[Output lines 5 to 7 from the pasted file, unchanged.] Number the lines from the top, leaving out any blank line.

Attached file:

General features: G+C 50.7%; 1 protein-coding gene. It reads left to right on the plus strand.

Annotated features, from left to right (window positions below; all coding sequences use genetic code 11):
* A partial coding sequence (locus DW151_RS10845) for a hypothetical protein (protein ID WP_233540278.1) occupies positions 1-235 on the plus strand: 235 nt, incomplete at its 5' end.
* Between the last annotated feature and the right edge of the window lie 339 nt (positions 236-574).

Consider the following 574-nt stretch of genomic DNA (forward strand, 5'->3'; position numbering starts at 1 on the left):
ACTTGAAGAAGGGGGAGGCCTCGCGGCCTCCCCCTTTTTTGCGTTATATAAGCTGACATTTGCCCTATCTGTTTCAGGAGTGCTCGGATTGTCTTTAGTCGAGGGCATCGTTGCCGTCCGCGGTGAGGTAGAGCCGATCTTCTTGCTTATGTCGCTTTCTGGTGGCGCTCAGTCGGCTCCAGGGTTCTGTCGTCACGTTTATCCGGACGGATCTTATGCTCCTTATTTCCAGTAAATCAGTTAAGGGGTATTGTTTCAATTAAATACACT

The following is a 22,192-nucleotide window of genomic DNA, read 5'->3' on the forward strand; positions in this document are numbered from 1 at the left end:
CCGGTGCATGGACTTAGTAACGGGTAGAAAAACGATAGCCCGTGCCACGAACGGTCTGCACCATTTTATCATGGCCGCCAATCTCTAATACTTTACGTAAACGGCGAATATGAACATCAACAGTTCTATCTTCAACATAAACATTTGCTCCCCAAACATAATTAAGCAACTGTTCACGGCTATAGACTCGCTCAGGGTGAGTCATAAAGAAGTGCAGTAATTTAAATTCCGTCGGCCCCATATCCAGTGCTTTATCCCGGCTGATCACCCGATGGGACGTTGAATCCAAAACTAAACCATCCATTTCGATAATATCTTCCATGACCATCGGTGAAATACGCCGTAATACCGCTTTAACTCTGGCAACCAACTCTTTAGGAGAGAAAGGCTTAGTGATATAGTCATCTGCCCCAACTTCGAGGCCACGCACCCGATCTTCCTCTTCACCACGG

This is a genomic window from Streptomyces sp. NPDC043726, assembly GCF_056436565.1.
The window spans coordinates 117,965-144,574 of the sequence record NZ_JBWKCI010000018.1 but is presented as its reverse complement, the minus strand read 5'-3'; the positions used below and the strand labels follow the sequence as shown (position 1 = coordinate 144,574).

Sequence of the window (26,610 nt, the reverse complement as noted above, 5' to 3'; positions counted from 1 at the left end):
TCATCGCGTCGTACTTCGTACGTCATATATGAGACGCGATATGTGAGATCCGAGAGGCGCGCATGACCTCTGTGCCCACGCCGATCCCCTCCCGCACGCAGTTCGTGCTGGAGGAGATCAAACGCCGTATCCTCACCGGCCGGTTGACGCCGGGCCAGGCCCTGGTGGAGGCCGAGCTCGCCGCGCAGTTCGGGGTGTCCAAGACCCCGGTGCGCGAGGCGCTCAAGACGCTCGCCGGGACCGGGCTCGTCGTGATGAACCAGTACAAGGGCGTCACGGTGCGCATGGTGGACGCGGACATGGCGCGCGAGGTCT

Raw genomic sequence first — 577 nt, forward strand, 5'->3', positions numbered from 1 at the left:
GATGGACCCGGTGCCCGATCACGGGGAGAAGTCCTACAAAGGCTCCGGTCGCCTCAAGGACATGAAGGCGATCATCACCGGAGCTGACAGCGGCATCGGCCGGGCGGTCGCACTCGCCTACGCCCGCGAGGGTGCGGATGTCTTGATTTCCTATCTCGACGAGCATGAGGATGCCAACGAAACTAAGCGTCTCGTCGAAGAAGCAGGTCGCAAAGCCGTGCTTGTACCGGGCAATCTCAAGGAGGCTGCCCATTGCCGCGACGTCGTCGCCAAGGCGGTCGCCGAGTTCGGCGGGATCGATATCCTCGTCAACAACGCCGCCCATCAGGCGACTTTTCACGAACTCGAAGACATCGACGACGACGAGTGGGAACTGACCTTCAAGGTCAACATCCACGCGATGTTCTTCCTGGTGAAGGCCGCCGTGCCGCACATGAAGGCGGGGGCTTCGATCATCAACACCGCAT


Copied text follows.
Consider the following 574-nt stretch of genomic DNA (forward strand, 5'->3'; position numbering starts at 1 on the left):
ACTTGAAGAAGGGGGAGGCCTCGCGGCCTCCCCCTTTTTTGCGTTATATAAGCTGACATTTGCCCTATCTGTTTCAGGAGTGCTCGGATTGTCTTTAGTCGAGGGCATCGTTGCCGTCCGCGGTGAGGTAGAGCCGATCTTCTTGCTTATGTCGCTTTCTGGTGGCGCTCAGTCGGCTCCAGGGTTCTGTCGTCACGTTTATCCGGACGGATCTTATGCTCCTTATTTCCAGTAAATCAGTTAAGGGGTATTGTTTCAATTAAATACACT

The following is a 22,192-nucleotide window of genomic DNA, read 5'->3' on the forward strand; positions in this document are numbered from 1 at the left end: